Here’s another recent build. A five button handheld MIDI controller. This one is not USB MIDI but has a 5 pin DIN MIDI connector to go directly to an instrument. (This one will control a BOSS RC-505 Looper.) A musician got in touch with me about this, asking for a “small detonator style device” and that’s what we designed and built.
I’ll do a quick walk-through of the process for this project with some notes and illustrations.
This was the sketch the client sent, so I could get some idea of what they had in mind. My first question was about the dimensions of the unit, since finding an enclosure would probably be the largest challenge for the project.
Here’s the second client sketch showing dimensions. (You’ll also notice six buttons, though we knocked it down to just five for this iteration.) With the dimensions in hand I started looking for enclosures. Metal would have been preferable, but plastic would be acceptable.
Sadly I did not find any good enclosures the desired size, so I suggested using a 3D printed enclosure so we could make it custom and the exact size we needed. The client agreed to that and I started designing.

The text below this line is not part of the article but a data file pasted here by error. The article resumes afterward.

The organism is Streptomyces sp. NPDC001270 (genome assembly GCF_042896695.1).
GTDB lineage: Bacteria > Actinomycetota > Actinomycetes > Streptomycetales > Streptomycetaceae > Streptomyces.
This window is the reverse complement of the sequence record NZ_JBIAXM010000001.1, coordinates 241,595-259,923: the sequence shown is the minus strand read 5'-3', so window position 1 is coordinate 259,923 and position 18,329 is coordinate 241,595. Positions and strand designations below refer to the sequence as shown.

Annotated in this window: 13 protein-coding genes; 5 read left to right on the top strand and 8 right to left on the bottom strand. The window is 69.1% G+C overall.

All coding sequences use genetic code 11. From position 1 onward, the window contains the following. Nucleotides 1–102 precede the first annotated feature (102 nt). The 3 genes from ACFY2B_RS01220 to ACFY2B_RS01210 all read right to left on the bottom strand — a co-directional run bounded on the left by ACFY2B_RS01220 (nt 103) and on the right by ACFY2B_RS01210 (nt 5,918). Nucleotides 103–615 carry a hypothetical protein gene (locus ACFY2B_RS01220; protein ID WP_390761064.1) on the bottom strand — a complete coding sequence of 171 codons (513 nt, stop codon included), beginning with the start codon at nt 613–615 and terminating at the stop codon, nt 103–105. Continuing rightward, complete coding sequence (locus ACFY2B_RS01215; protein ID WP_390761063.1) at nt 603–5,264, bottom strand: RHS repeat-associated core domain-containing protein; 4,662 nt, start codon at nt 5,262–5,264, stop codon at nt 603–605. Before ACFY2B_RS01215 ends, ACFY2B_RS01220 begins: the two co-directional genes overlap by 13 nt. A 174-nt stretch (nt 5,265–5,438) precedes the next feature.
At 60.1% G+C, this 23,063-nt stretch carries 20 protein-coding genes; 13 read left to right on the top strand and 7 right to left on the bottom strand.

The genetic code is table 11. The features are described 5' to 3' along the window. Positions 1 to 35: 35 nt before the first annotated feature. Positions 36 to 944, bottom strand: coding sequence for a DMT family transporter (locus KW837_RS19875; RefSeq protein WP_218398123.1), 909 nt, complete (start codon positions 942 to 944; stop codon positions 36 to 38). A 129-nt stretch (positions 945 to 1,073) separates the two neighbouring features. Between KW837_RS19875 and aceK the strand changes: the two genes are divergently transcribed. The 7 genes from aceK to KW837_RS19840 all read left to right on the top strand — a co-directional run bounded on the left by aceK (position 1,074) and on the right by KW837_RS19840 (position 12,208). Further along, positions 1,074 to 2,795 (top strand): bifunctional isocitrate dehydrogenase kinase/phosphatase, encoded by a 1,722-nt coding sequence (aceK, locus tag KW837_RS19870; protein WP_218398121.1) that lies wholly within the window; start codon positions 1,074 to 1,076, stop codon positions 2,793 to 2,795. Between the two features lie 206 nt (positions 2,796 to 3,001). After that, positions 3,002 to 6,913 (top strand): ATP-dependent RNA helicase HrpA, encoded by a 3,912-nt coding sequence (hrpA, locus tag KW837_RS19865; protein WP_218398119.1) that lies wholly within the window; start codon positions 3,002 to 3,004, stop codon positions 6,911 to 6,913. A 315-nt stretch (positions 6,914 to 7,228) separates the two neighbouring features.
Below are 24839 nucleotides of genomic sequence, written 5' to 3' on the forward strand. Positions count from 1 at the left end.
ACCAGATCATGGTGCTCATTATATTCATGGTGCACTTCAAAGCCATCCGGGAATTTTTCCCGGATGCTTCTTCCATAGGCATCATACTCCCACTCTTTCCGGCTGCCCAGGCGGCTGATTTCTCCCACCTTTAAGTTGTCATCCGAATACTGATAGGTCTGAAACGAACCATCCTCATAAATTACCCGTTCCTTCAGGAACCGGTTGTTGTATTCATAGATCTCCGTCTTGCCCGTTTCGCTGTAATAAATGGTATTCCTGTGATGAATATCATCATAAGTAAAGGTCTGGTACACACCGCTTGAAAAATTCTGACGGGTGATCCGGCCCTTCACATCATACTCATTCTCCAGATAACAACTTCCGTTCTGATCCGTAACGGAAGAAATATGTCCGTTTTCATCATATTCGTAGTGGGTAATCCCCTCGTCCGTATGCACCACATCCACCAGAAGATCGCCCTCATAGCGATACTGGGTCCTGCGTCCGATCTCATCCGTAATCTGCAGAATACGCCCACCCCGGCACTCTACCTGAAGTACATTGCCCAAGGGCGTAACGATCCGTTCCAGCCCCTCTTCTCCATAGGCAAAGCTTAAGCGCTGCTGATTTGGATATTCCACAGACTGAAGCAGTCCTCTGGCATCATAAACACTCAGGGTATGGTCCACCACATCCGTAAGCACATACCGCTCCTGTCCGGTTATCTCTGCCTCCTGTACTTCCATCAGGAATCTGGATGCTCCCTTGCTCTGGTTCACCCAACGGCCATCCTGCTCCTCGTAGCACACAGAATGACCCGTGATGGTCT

Here’s my first design sketch. It’s got some transparency because I often want to see how things fit inside the enclosure to ensure we’ve got enough space for everything. This one shows a rocker style power switch on the top.
A quick change moving the power switch to the side of the unit instead of the top, per the client’s request. This increased the length of the unit a bit.
Here’s the final sketch for the device. We switched to a power button with a built-in LED so it could also serve as a power indicator since this is battery powered. This sketch got final approval which meant I could start designing the 3D model and putting together the electronics.
Since durability was important the walls for this enclosure are 4mm wide and the infill is at 30%. The print came out great. I printed it on an upgraded Creality Ender 3 with black Hatchbox filament.
I was really pleased with how this came out. Rather than design a battery compartment I used an off-the-shelf battery holder for an electric guitar, which I think worked well.
This project took a lot of time, but it was a fun challenge, and it feels good to be able to help a musician expand their performance capabilities.